“Every time you take a bike ride, push a button at a stop or be on a separated bike path, or one with a stripe on the ground, the Mangrove Avenue bike tunnel … know that Ed was heavily involved in that.

“He was the keystone.”

McLaughlin was an ambassador for Chico as well, especially among the national cycling arena. He was involved in calling Bicycle magazine”s attention to Chico, which in 1998 named it the best cycling community in the U.S. Other cycling organizations and publications also acknowledged Chico because of McLaughlin”s efforts.

“It was Ed who first got me involved in governance,” said Chico State University engineering professor Russ Mills, “first with the Bidwell Park and Playground Commission and then with the Chico State academic senate.

“He wasn”t just an advocate for bicyclists, he was an advocate for life. Even after his tragic injury, Ed was still enthusiastic and connected.”

After the accident, friends of McLaughlin created Tour de Ed bike ride as a fundraiser for helping him with care costs, but it was broadened to help any injured cyclist through the nonprofit Chico Cyclists Care Fund created after the first ride.

Friends also remember his wry sense of humor, borne out in costumes he would wear to the Tour de Ed bike event, including an ape, pope and cowboy outfits.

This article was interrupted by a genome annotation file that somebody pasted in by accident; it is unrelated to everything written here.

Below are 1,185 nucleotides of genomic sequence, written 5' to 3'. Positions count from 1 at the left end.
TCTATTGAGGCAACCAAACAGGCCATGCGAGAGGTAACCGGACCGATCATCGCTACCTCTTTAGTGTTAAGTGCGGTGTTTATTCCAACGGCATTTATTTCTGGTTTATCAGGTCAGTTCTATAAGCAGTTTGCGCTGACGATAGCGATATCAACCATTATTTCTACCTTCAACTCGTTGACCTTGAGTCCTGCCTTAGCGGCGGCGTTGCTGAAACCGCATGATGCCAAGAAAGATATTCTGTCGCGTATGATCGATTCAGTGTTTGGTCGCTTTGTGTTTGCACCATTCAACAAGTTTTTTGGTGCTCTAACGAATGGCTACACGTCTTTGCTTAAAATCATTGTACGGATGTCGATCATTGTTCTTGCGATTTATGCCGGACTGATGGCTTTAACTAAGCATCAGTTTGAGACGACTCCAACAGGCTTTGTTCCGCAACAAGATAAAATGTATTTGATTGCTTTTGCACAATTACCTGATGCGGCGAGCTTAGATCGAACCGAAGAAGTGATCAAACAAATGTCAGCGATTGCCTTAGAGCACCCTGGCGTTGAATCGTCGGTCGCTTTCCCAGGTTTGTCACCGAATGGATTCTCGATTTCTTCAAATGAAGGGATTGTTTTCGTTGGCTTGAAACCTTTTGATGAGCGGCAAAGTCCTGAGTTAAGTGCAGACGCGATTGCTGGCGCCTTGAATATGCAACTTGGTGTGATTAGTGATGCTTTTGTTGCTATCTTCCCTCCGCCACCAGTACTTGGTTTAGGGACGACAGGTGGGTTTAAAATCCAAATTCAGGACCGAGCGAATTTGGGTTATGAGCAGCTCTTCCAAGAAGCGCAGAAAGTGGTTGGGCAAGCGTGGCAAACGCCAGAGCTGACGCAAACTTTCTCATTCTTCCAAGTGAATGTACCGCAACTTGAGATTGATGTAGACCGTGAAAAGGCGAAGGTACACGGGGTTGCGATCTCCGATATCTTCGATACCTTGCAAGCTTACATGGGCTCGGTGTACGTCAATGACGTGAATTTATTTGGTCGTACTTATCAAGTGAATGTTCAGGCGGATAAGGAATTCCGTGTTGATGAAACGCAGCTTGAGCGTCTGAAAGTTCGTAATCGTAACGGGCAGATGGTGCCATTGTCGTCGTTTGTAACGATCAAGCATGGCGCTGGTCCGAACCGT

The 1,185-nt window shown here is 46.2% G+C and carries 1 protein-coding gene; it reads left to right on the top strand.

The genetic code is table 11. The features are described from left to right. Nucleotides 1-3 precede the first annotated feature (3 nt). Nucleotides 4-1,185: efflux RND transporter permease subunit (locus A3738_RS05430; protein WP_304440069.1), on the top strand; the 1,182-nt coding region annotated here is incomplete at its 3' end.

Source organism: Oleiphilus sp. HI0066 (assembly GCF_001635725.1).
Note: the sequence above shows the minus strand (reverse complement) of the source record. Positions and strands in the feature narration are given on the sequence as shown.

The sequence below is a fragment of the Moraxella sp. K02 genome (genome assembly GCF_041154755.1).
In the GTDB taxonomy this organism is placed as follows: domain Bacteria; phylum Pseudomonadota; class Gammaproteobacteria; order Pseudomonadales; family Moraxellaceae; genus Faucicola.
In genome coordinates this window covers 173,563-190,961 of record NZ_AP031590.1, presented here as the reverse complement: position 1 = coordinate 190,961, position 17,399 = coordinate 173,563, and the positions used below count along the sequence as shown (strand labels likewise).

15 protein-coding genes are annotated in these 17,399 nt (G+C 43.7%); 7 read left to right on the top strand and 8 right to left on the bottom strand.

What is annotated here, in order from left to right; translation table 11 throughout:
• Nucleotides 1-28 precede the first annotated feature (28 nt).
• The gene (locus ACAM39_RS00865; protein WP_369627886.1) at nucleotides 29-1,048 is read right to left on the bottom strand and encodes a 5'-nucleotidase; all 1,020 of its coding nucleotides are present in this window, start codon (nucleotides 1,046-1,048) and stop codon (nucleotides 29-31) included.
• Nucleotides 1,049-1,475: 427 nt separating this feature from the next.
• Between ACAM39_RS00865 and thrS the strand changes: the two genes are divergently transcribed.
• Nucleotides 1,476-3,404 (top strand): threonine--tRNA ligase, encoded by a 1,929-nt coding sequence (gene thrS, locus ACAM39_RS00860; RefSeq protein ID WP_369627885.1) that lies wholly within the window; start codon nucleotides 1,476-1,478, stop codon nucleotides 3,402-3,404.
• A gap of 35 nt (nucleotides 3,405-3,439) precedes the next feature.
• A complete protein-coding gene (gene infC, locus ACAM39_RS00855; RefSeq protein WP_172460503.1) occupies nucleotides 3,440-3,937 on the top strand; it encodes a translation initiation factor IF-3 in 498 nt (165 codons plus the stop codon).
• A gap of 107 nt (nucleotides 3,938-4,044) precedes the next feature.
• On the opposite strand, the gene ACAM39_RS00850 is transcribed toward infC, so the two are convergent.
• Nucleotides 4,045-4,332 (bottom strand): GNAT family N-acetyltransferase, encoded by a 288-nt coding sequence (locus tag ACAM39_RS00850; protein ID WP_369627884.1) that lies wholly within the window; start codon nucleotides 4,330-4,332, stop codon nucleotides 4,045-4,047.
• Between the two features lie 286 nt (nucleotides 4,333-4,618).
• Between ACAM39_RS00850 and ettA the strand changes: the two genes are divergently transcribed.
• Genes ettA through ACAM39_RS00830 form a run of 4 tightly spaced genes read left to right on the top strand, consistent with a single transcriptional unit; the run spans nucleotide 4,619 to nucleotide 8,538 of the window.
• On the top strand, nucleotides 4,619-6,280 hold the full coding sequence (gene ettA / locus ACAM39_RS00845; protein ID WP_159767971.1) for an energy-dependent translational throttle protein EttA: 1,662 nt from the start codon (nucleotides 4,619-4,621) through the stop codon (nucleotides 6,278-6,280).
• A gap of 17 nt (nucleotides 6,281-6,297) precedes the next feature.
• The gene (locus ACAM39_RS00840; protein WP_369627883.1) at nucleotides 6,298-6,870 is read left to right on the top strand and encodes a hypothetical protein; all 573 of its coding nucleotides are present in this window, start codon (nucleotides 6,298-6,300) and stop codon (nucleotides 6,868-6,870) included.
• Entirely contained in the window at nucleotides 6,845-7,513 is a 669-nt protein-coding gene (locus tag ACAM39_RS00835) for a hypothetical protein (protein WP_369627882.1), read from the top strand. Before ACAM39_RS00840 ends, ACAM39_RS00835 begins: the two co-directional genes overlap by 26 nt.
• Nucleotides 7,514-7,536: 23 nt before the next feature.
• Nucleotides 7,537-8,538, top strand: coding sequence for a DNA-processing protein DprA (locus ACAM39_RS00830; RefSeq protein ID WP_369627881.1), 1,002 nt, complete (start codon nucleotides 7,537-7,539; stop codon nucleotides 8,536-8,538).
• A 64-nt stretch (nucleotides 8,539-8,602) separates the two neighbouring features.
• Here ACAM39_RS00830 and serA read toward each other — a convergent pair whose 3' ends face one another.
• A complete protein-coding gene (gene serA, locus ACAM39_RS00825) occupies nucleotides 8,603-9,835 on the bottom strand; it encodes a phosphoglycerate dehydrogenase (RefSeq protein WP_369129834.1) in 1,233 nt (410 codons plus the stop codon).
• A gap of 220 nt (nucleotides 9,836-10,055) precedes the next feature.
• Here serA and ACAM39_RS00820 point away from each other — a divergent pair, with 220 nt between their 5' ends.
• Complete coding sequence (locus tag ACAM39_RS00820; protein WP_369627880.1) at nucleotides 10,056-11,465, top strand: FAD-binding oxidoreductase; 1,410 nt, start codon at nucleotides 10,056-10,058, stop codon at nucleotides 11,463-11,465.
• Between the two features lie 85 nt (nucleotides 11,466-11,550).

“I don”t know what the significance of those costumes were,” said Schwab, “but that was Ed.”

From New Jersey, he also had a “New Jersey kind of attitude,” O”Bryan said.

Before the accident, McLaughlin had been the executive director of Chico Velo cycling advocacy organization, weighing in on community plans and developments with an eye to the cycling community. He often volunteered for community planning processes, speaking for the cycling community.

He operated a bicycle delivery service and boasted that he didn”t own a car.

“He had vision to see things,” said O”Bryan, who said he met McLaughlin soon after he moved to Chico from Eureka. He worked at the Social Security office and would come into Chico Bicycle, where O”Bryan worked.

“He was overweight and smoked. Someone told him he”d better change his lifestyle so he got into bicycling.”

McLaughlin was involved in expanding the Wildflower Century bike ride, O”Bryan said, which was also noted as one of the country”s best 100-mile ride. This year, the ride, which occurred in April, had to be limited to 4,000 riders, who came from throughout the country.

In 2004, the League of American Bicyclists named Chico one of six bicycle-friendly communities, and McLaughlin was working on increasing Chico”s status with that organization.

He was also an ardent letter writer to the Enterprise-Record, pointing out community issues on cycling, access and other matters that he felt needed to be addressed.

“What I appreciated most was his outlook on life, and his phrases, like he”d say you should examine your career, or what you were doing on a daily basis, then ask ”Are you in a rut or in a groove”,” Schwab said.

“Hopefully he”s on a good bike ride right now,” said O”Bryan.

“Don”t be sad for Ed; be sad for us.”